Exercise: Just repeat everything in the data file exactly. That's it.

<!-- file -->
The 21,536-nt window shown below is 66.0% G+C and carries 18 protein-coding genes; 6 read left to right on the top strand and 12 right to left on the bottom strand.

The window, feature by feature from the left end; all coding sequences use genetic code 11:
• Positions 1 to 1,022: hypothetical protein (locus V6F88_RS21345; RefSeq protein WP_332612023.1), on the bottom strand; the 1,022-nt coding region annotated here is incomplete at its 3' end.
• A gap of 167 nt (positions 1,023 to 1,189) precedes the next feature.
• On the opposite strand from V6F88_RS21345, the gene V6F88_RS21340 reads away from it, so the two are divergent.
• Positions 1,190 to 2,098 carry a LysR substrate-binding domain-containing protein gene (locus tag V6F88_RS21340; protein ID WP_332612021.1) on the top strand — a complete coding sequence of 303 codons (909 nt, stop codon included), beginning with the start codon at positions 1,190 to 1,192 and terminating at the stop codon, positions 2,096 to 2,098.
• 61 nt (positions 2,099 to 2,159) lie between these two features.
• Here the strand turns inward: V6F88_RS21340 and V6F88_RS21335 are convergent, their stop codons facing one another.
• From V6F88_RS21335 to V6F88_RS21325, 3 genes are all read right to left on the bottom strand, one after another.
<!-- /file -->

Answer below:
The 21,536-nt window shown below is 66.0% G+C and carries 18 protein-coding genes; 6 read left to right on the top strand and 12 right to left on the bottom strand.

The window, feature by feature from the left end; all coding sequences use genetic code 11:
• Positions 1 to 1,022: hypothetical protein (locus V6F88_RS21345; RefSeq protein WP_332612023.1), on the bottom strand; the 1,022-nt coding region annotated here is incomplete at its 3' end.
• A gap of 167 nt (positions 1,023 to 1,189) precedes the next feature.
• On the opposite strand from V6F88_RS21345, the gene V6F88_RS21340 reads away from it, so the two are divergent.
• Positions 1,190 to 2,098 carry a LysR substrate-binding domain-containing protein gene (locus tag V6F88_RS21340; protein ID WP_332612021.1) on the top strand — a complete coding sequence of 303 codons (909 nt, stop codon included), beginning with the start codon at positions 1,190 to 1,192 and terminating at the stop codon, positions 2,096 to 2,098.
• 61 nt (positions 2,099 to 2,159) lie between these two features.
• Here the strand turns inward: V6F88_RS21340 and V6F88_RS21335 are convergent, their stop codons facing one another.
• From V6F88_RS21335 to V6F88_RS21325, 3 genes are all read right to left on the bottom strand, one after another.